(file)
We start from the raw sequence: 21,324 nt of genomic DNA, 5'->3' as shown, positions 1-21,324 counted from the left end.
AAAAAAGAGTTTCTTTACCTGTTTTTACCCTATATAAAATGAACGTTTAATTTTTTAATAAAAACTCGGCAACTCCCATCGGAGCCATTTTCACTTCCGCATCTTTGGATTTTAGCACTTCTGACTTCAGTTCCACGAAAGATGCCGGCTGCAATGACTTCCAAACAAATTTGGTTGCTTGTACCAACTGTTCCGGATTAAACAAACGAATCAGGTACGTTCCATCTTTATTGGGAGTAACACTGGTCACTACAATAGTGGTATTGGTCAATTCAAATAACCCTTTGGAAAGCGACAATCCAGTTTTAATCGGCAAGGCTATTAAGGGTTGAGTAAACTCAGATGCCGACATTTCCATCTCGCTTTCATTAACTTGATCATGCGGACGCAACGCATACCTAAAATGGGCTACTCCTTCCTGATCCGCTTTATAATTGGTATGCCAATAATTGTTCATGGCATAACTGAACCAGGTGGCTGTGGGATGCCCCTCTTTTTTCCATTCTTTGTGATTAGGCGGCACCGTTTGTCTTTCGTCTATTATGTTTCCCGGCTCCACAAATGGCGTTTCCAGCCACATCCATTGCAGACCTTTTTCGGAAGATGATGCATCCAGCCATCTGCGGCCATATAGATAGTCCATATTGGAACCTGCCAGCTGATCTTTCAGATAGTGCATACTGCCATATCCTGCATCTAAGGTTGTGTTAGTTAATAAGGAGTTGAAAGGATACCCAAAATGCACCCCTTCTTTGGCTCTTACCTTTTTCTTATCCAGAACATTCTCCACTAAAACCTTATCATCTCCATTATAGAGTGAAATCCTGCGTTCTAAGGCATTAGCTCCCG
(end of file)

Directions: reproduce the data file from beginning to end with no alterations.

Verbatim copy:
We start from the raw sequence: 21,324 nt of genomic DNA, 5'->3' as shown, positions 1-21,324 counted from the left end.
AAAAAAGAGTTTCTTTACCTGTTTTTACCCTATATAAAATGAACGTTTAATTTTTTAATAAAAACTCGGCAACTCCCATCGGAGCCATTTTCACTTCCGCATCTTTGGATTTTAGCACTTCTGACTTCAGTTCCACGAAAGATGCCGGCTGCAATGACTTCCAAACAAATTTGGTTGCTTGTACCAACTGTTCCGGATTAAACAAACGAATCAGGTACGTTCCATCTTTATTGGGAGTAACACTGGTCACTACAATAGTGGTATTGGTCAATTCAAATAACCCTTTGGAAAGCGACAATCCAGTTTTAATCGGCAAGGCTATTAAGGGTTGAGTAAACTCAGATGCCGACATTTCCATCTCGCTTTCATTAACTTGATCATGCGGACGCAACGCATACCTAAAATGGGCTACTCCTTCCTGATCCGCTTTATAATTGGTATGCCAATAATTGTTCATGGCATAACTGAACCAGGTGGCTGTGGGATGCCCCTCTTTTTTCCATTCTTTGTGATTAGGCGGCACCGTTTGTCTTTCGTCTATTATGTTTCCCGGCTCCACAAATGGCGTTTCCAGCCACATCCATTGCAGACCTTTTTCGGAAGATGATGCATCCAGCCATCTGCGGCCATATAGATAGTCCATATTGGAACCTGCCAGCTGATCTTTCAGATAGTGCATACTGCCATATCCTGCATCTAAGGTTGTGTTAGTTAATAAGGAGTTGAAAGGATACCCAAAATGCACCCCTTCTTTGGCTCTTACCTTTTTCTTATCCAGAACATTCTCCACTAAAACCTTATCATCTCCATTATAGAGTGAAATCCTGCGTTCTAAGGCATTAGCTCCCG